Warner offered a detailed breakdown of his proof-of-concept (PoC) for the attack in the posting; below is a truncated explanation.

Step 1: From a watering-hole server with the affected Log4j2 vulnerability installed, an attacker would trigger a file path URL from the browser with a WebSocket connection. Blumira used a basic Javascript WebSocket connection in the PoC, but Warner noted that “this does not necessarily need to be localhost; WebSockets allow for connection to any IP and easily could iterate private IP space.”

Step 2: As the page loads, it will initiate a local WebSocket connection, connect to the vulnerable listening server, and connect out over an identified type of connection based on a Java Naming and Directory Interface (JNDI) connection string – a technique that’s similar to WebSockets’ localhost port-scanning used for fingerprinting hosts.

Step 3: Once the victim’s host connects to an open port to a local service or a service accessible to the host itself, an attacker can then drop an exploit string in path or parameters. “When this happens, the vulnerable host calls out to the exploit server, loads the attacker’s class, and executes it with java.exe as the parent process,” according to Warner.

Detection and Remediation

The bad news is that this also a stealthy approach, according to the analysis: “WebSocket connections within the host can be difficult to gain deep visibility into, which increases the complexity of detection for this attack.” That’s because WebSocket connections silently initiate when a webpage loads, with no direct control by the client itself. However, Warner noted that there are ways to get around this.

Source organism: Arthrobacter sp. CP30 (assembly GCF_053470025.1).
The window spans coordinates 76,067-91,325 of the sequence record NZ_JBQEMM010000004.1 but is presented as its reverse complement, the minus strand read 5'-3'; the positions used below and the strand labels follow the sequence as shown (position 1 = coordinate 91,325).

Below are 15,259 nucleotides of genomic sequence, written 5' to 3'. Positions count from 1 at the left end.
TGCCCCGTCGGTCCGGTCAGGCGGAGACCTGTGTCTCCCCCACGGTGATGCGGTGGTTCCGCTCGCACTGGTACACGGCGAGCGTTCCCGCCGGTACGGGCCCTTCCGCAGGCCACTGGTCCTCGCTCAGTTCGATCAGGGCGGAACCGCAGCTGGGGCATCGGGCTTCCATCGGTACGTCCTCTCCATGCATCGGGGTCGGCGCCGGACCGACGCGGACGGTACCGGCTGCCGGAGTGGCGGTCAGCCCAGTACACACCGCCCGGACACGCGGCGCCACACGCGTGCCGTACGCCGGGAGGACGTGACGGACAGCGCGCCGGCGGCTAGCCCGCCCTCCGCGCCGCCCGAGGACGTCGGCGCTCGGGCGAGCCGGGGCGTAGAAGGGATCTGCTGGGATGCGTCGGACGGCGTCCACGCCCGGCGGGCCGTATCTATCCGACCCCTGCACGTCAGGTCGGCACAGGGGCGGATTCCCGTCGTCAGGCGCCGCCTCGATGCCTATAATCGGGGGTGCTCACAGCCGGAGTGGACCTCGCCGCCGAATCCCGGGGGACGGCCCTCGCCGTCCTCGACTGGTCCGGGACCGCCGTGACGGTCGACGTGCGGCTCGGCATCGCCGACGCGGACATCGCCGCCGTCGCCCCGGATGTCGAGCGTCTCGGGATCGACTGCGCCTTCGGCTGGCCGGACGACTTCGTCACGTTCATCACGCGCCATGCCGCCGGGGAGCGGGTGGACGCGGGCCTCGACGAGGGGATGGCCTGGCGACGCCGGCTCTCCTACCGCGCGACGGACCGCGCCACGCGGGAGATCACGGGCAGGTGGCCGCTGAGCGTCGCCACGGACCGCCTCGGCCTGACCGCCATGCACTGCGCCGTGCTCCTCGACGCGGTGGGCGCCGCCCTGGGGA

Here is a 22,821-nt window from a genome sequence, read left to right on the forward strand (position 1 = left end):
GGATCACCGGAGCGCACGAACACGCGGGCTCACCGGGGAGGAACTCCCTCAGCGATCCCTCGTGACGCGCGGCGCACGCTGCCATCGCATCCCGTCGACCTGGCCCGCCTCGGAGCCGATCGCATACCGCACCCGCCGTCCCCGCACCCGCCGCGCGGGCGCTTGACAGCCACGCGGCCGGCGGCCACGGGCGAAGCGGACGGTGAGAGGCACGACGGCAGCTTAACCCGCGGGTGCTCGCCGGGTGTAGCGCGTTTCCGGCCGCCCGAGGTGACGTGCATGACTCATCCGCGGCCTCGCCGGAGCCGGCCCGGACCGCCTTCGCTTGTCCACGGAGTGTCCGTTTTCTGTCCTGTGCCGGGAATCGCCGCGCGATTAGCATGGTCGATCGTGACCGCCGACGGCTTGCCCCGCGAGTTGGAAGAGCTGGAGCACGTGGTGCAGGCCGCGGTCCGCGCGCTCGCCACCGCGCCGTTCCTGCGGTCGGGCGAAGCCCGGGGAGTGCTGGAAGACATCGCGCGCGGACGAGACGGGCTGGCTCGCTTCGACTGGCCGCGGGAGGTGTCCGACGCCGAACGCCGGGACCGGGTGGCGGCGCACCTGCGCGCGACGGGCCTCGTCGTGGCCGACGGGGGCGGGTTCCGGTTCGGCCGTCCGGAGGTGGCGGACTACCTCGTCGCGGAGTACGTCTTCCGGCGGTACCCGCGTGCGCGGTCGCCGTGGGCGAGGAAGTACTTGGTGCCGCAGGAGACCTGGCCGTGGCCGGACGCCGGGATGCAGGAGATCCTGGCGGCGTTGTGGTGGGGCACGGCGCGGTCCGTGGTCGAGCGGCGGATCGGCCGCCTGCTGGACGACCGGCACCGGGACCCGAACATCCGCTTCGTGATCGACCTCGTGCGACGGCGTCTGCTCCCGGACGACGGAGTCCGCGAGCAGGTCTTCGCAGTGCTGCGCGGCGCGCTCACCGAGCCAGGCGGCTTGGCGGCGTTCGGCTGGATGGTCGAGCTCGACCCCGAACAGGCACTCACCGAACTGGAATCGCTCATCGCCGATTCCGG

To detect a possible attack, Warner recommended looking for instances of “.*/java.exe” being used as the parent process for “cmd.exe/powershell.exe.”

“This is potentially very noisy,” Warner said.

And finally, organizations should also make sure they’re set up to detect the presence of Cobalt Strike, TrickBot and related common attacker tools.

To identify where Log4j is used within local environments, there are publicly available scanning scripts, researchers noted, to identify the libraries used locally. Here are two:

  • Windows PoSh –
  • Cross platform –

To mitigate the risk completely, organizations should update all local development efforts, internal applications and internet-facing environments to Log4j 2.16 ASAP, including any custom applications.

In the meantime, users can implement egress filtering, which can restrict the callback required for the actual exploit to land, and can use tools like NoScript Java-blocker on untrusted external sites to avoid Javascript triggering WebSocket connections.

“This news does mean that relying on web application firewalls, or other network defenses, is no longer an effective mitigation,” John Bambenek, principal threat hunter at Netenrich, said via email. “Patching remains the single most important step an organization can take.”